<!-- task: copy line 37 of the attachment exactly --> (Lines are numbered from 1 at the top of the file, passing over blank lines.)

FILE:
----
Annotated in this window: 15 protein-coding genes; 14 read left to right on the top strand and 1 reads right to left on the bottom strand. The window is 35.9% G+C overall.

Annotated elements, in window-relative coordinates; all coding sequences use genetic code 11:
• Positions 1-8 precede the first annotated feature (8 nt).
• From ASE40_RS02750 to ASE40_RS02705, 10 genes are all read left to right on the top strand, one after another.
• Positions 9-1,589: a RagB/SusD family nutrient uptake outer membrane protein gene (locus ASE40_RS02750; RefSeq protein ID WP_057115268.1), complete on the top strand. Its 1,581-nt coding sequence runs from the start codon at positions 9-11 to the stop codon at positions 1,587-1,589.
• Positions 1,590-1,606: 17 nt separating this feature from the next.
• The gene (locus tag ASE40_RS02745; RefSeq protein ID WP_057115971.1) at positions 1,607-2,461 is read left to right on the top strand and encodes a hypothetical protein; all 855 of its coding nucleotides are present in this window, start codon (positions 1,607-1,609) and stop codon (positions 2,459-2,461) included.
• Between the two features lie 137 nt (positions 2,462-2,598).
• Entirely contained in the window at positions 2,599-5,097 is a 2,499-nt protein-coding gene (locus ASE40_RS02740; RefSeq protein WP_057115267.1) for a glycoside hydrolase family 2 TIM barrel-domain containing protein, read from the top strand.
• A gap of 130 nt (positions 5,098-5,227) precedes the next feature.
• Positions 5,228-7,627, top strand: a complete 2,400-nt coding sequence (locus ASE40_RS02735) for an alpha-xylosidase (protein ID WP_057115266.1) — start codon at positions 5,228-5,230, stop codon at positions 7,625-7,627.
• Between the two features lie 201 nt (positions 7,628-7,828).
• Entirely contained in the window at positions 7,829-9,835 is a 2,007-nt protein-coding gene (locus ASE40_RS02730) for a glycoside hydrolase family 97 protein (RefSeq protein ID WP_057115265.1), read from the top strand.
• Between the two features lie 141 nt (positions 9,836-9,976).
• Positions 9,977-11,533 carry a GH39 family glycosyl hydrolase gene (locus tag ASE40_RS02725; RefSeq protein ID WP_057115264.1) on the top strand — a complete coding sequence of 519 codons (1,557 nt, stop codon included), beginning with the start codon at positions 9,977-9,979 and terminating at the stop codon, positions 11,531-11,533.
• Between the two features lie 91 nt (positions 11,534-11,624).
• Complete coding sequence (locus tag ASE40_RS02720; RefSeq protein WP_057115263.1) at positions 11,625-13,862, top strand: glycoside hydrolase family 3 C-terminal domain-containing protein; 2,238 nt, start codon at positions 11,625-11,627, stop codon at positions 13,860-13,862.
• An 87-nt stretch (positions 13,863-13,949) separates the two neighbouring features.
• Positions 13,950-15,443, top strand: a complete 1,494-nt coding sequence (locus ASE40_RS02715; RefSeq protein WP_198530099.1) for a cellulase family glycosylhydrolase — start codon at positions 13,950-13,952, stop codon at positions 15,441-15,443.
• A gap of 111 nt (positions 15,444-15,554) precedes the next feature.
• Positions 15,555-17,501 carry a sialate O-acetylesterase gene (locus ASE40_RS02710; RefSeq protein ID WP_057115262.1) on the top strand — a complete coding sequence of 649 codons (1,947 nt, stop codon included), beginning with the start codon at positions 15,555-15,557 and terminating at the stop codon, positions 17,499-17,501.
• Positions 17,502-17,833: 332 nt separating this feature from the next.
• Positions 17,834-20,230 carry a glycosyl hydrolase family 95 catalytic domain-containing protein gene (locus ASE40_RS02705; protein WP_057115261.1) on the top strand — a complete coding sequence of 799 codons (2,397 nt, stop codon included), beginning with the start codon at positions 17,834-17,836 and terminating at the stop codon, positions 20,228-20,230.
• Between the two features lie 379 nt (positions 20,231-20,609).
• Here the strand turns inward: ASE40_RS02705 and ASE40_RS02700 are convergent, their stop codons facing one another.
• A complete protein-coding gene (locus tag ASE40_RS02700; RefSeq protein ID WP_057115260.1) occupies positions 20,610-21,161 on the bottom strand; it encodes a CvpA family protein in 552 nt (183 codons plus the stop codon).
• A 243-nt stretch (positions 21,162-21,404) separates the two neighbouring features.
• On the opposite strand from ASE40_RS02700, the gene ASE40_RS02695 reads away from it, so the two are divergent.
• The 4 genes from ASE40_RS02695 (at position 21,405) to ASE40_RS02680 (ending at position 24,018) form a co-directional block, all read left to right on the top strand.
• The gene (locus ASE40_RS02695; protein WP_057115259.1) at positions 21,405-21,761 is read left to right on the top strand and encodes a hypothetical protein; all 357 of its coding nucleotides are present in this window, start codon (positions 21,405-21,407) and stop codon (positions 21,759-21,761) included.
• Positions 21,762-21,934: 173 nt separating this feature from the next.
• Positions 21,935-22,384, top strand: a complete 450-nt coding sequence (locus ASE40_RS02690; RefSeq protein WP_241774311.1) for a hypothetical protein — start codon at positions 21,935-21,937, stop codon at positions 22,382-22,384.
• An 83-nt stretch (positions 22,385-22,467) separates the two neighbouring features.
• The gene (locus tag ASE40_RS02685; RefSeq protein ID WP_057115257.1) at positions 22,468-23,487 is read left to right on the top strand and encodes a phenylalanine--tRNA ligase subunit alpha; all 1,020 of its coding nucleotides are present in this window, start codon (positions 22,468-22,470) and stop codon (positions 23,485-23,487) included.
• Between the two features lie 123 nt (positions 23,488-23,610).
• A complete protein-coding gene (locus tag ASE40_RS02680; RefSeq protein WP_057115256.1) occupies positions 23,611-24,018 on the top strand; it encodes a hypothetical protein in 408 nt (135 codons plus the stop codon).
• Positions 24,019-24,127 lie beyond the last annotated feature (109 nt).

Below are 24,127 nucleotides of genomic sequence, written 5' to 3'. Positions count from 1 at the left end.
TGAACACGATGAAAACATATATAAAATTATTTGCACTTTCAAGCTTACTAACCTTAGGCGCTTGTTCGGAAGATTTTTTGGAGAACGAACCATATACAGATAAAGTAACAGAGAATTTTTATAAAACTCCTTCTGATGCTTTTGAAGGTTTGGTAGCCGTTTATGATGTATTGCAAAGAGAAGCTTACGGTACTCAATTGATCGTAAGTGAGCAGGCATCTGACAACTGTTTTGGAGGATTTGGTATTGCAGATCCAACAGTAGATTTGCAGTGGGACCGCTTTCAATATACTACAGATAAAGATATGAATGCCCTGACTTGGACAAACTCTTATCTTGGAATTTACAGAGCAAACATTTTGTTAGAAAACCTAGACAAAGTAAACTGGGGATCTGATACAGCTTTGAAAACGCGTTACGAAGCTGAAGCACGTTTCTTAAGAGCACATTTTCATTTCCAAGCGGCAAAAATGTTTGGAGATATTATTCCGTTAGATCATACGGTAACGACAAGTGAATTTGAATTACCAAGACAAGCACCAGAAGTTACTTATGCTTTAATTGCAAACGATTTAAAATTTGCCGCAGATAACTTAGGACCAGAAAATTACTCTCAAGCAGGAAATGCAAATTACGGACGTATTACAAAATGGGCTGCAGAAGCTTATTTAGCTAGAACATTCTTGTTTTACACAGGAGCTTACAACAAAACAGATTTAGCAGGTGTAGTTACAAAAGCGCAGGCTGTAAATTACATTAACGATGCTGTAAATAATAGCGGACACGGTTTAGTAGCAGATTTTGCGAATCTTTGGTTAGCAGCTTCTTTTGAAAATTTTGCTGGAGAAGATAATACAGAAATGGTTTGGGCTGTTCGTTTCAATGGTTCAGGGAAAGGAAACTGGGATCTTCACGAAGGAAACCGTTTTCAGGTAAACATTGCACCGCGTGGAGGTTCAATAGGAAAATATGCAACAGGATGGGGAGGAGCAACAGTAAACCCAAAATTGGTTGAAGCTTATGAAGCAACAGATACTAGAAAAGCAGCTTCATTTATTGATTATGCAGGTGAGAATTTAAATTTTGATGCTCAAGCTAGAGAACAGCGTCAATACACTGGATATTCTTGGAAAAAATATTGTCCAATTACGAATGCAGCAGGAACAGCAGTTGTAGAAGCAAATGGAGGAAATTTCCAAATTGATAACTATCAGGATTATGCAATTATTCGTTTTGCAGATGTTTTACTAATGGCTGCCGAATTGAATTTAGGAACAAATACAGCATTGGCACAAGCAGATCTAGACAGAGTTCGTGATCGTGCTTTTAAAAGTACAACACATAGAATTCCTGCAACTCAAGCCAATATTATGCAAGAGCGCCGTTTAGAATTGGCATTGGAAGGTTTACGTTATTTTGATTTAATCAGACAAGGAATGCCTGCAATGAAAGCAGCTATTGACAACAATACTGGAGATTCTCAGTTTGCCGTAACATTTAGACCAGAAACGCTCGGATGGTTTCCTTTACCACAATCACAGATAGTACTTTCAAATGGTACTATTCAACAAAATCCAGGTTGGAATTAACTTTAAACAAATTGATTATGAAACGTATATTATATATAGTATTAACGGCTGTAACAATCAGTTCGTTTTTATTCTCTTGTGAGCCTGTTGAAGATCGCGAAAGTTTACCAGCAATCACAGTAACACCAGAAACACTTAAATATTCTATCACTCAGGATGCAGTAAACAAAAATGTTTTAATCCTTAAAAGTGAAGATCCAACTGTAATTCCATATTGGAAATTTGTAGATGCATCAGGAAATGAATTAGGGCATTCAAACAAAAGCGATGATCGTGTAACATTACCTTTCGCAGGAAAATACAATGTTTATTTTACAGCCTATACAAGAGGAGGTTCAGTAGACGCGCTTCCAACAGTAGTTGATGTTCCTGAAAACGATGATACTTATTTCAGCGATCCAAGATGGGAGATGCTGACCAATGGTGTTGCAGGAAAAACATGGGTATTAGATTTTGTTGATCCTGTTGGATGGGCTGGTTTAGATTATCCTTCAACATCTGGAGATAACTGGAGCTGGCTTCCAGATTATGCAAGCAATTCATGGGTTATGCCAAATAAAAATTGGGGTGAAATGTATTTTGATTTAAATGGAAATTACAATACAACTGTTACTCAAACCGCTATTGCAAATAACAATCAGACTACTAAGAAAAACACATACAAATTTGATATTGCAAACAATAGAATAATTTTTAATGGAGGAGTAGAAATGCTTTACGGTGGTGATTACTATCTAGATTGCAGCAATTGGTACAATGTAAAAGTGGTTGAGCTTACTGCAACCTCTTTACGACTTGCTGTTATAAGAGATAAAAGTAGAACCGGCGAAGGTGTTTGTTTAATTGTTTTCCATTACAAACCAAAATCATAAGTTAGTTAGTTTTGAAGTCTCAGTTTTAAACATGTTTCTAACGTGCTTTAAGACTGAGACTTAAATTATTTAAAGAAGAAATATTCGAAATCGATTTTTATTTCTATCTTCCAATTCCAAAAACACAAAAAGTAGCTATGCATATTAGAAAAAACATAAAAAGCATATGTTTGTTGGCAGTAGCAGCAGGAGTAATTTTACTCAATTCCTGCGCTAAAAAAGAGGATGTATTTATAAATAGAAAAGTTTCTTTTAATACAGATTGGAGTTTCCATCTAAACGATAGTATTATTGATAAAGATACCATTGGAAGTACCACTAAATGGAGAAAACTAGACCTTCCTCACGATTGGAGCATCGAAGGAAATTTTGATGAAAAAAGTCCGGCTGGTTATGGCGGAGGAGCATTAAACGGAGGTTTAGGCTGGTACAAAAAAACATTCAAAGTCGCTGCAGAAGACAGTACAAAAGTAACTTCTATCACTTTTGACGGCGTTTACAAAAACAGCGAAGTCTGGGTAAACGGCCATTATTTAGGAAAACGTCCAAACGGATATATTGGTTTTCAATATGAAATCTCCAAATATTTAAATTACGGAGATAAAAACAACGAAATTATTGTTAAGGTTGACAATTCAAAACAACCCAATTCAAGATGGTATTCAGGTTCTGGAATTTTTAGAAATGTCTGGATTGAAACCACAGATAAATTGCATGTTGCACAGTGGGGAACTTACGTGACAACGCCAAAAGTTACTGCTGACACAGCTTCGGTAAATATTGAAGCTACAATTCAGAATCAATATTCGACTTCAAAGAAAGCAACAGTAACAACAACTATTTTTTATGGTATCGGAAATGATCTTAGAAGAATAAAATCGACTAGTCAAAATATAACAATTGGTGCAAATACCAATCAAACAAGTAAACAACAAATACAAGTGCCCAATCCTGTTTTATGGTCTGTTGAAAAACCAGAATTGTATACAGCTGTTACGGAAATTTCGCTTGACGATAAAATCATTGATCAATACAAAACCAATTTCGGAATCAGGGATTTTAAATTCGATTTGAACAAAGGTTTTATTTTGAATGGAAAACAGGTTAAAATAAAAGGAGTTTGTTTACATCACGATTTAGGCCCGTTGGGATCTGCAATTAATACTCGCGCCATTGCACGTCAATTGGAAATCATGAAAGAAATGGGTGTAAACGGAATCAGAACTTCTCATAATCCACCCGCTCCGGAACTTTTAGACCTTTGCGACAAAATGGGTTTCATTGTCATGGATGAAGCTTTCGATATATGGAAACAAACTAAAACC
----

• Positions 24,019-24,127 lie beyond the last annotated feature (109 nt).